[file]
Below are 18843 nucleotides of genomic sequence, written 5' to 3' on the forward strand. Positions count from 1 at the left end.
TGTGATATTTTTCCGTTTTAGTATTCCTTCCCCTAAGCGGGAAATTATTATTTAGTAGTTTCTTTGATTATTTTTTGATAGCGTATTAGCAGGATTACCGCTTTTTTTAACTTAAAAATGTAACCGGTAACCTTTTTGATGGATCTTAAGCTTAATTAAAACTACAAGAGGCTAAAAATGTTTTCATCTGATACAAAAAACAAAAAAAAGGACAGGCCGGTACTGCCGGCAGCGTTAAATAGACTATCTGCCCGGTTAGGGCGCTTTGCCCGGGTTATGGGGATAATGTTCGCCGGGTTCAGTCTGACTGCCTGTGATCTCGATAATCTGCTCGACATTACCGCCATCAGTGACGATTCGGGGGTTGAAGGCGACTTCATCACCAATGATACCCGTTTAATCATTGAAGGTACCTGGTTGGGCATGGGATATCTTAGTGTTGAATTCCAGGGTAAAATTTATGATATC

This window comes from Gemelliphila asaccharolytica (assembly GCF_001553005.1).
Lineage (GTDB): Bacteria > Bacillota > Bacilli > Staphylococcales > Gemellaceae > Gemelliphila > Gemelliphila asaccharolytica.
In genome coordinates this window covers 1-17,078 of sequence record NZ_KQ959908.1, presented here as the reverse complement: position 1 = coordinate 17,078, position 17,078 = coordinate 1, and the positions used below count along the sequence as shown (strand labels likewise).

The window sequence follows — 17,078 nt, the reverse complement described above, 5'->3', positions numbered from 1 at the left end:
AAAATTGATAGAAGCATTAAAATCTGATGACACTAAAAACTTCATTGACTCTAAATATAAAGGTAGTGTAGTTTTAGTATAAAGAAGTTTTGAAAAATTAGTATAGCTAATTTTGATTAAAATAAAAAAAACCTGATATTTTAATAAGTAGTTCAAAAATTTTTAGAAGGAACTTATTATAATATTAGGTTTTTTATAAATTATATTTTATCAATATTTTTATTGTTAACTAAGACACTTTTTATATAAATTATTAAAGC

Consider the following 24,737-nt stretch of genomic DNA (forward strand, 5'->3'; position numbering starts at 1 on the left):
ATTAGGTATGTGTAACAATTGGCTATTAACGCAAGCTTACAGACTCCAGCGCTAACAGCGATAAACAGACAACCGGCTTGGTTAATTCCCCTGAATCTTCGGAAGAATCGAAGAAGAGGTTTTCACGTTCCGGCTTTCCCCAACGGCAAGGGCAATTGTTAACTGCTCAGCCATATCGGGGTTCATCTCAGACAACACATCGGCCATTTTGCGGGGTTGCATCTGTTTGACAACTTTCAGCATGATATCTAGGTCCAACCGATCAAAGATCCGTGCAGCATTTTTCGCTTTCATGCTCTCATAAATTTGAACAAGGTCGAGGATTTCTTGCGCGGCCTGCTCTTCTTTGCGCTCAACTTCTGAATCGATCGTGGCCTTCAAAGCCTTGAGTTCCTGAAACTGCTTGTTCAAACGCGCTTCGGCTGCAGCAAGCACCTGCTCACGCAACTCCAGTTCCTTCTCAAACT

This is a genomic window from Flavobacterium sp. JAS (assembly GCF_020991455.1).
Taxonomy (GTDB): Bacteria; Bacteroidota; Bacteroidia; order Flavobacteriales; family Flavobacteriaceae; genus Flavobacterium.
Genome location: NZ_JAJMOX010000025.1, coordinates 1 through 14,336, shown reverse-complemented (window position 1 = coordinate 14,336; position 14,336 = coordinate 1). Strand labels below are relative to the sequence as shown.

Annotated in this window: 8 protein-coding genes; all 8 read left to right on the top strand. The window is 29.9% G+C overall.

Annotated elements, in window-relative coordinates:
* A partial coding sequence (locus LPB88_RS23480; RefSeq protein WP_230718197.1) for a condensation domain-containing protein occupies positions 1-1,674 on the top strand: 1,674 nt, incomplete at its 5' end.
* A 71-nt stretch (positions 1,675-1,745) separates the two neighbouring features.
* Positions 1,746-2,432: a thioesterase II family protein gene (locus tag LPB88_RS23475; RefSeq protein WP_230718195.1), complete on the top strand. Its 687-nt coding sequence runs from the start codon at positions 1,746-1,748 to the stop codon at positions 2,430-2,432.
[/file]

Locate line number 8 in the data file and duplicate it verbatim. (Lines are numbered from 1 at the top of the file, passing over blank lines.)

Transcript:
Consider the following 24,737-nt stretch of genomic DNA (forward strand, 5'->3'; position numbering starts at 1 on the left):